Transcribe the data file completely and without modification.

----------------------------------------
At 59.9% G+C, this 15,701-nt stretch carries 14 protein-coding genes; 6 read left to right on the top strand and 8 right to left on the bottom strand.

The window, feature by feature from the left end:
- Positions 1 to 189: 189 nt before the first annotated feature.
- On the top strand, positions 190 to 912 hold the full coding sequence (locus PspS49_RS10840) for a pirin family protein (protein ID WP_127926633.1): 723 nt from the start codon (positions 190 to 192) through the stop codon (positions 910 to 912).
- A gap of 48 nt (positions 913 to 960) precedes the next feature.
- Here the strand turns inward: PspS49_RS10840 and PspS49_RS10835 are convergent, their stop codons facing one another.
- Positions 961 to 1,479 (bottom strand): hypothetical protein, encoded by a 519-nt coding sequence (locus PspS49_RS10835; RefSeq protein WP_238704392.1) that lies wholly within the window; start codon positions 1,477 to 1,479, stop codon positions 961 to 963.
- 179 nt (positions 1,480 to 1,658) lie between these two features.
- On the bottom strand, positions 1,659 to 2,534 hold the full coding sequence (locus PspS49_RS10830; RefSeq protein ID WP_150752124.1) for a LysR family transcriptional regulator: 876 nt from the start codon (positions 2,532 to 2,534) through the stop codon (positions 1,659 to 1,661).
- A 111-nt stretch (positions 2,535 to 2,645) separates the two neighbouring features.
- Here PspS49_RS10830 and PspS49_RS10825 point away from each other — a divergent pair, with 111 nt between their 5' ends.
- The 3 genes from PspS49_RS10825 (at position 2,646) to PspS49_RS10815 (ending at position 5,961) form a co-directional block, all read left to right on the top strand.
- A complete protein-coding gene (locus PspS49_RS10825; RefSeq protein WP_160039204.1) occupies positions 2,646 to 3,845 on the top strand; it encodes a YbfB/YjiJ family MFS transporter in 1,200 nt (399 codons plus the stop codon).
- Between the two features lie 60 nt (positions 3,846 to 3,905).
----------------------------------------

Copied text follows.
At 59.9% G+C, this 15,701-nt stretch carries 14 protein-coding genes; 6 read left to right on the top strand and 8 right to left on the bottom strand.

The window, feature by feature from the left end:
- Positions 1 to 189: 189 nt before the first annotated feature.
- On the top strand, positions 190 to 912 hold the full coding sequence (locus PspS49_RS10840) for a pirin family protein (protein ID WP_127926633.1): 723 nt from the start codon (positions 190 to 192) through the stop codon (positions 910 to 912).
- A gap of 48 nt (positions 913 to 960) precedes the next feature.
- Here the strand turns inward: PspS49_RS10840 and PspS49_RS10835 are convergent, their stop codons facing one another.
- Positions 961 to 1,479 (bottom strand): hypothetical protein, encoded by a 519-nt coding sequence (locus PspS49_RS10835; RefSeq protein WP_238704392.1) that lies wholly within the window; start codon positions 1,477 to 1,479, stop codon positions 961 to 963.
- 179 nt (positions 1,480 to 1,658) lie between these two features.
- On the bottom strand, positions 1,659 to 2,534 hold the full coding sequence (locus PspS49_RS10830; RefSeq protein ID WP_150752124.1) for a LysR family transcriptional regulator: 876 nt from the start codon (positions 2,532 to 2,534) through the stop codon (positions 1,659 to 1,661).
- A 111-nt stretch (positions 2,535 to 2,645) separates the two neighbouring features.
- Here PspS49_RS10830 and PspS49_RS10825 point away from each other — a divergent pair, with 111 nt between their 5' ends.
- The 3 genes from PspS49_RS10825 (at position 2,646) to PspS49_RS10815 (ending at position 5,961) form a co-directional block, all read left to right on the top strand.
- A complete protein-coding gene (locus PspS49_RS10825; RefSeq protein WP_160039204.1) occupies positions 2,646 to 3,845 on the top strand; it encodes a YbfB/YjiJ family MFS transporter in 1,200 nt (399 codons plus the stop codon).
- Between the two features lie 60 nt (positions 3,846 to 3,905).